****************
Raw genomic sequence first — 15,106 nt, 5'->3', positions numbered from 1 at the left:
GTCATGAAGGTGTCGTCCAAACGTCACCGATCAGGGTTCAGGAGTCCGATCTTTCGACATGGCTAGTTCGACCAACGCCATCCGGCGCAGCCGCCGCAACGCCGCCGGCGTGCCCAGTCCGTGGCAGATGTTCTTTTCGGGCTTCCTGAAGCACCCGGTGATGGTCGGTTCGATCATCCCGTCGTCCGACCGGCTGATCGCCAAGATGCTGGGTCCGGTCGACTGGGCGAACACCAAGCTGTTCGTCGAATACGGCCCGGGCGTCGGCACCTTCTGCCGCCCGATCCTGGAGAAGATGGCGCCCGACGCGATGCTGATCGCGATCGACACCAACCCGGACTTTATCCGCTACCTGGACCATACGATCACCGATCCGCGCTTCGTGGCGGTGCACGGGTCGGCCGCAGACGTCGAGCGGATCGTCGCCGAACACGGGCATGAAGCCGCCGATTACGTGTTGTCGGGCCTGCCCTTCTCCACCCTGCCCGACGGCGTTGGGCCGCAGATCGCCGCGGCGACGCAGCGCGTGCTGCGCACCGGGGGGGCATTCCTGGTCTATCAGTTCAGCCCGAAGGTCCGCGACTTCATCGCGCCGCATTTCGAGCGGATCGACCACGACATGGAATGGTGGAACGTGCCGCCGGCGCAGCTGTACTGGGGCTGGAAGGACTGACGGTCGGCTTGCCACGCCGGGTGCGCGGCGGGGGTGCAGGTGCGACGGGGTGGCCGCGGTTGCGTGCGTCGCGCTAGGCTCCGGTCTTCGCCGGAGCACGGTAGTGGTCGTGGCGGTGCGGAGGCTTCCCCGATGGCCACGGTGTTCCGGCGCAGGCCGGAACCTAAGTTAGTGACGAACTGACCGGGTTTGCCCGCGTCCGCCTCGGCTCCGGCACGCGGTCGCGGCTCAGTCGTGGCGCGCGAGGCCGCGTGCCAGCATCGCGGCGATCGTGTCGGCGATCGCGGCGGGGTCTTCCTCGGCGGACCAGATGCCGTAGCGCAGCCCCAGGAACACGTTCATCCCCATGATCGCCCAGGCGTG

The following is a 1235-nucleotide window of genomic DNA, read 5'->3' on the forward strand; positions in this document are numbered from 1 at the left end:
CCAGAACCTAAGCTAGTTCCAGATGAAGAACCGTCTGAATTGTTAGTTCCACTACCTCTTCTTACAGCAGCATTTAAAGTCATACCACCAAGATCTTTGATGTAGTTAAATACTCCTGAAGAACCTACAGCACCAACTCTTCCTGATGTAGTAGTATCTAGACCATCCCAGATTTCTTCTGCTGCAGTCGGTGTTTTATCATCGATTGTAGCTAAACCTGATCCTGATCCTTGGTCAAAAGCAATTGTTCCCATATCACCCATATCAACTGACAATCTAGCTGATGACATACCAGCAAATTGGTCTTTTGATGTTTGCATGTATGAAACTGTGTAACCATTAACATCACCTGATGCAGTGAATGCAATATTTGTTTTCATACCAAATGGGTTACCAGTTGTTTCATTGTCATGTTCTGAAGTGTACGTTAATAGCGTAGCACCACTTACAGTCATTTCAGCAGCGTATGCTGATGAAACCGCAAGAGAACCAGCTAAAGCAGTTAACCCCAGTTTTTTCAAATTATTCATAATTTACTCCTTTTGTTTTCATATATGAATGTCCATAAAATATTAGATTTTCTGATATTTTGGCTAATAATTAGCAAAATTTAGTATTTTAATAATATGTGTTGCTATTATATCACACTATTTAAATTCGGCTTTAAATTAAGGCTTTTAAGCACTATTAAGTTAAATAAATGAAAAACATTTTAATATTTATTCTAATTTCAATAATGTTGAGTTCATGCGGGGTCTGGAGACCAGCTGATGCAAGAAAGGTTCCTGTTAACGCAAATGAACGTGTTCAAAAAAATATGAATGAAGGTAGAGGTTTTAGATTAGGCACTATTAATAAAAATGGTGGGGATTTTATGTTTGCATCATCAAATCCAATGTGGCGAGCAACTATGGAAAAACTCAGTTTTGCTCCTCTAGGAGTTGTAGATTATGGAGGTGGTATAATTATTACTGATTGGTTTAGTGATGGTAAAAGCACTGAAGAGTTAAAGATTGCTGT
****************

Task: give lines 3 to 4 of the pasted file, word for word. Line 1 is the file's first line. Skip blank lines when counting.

The following is a 1235-nucleotide window of genomic DNA, read 5'->3' on the forward strand; positions in this document are numbered from 1 at the left end:
CCAGAACCTAAGCTAGTTCCAGATGAAGAACCGTCTGAATTGTTAGTTCCACTACCTCTTCTTACAGCAGCATTTAAAGTCATACCACCAAGATCTTTGATGTAGTTAAATACTCCTGAAGAACCTACAGCACCAACTCTTCCTGATGTAGTAGTATCTAGACCATCCCAGATTTCTTCTGCTGCAGTCGGTGTTTTATCATCGATTGTAGCTAAACCTGATCCTGATCCTTGGTCAAAAGCAATTGTTCCCATATCACCCATATCAACTGACAATCTAGCTGATGACATACCAGCAAATTGGTCTTTTGATGTTTGCATGTATGAAACTGTGTAACCATTAACATCACCTGATGCAGTGAATGCAATATTTGTTTTCATACCAAATGGGTTACCAGTTGTTTCATTGTCATGTTCTGAAGTGTACGTTAATAGCGTAGCACCACTTACAGTCATTTCAGCAGCGTATGCTGATGAAACCGCAAGAGAACCAGCTAAAGCAGTTAACCCCAGTTTTTTCAAATTATTCATAATTTACTCCTTTTGTTTTCATATATGAATGTCCATAAAATATTAGATTTTCTGATATTTTGGCTAATAATTAGCAAAATTTAGTATTTTAATAATATGTGTTGCTATTATATCACACTATTTAAATTCGGCTTTAAATTAAGGCTTTTAAGCACTATTAAGTTAAATAAATGAAAAACATTTTAATATTTATTCTAATTTCAATAATGTTGAGTTCATGCGGGGTCTGGAGACCAGCTGATGCAAGAAAGGTTCCTGTTAACGCAAATGAACGTGTTCAAAAAAATATGAATGAAGGTAGAGGTTTTAGATTAGGCACTATTAATAAAAATGGTGGGGATTTTATGTTTGCATCATCAAATCCAATGTGGCGAGCAACTATGGAAAAACTCAGTTTTGCTCCTCTAGGAGTTGTAGATTATGGAGGTGGTATAATTATTACTGATTGGTTTAGTGATGGTAAAAGCACTGAAGAGTTAAAGATTGCTGT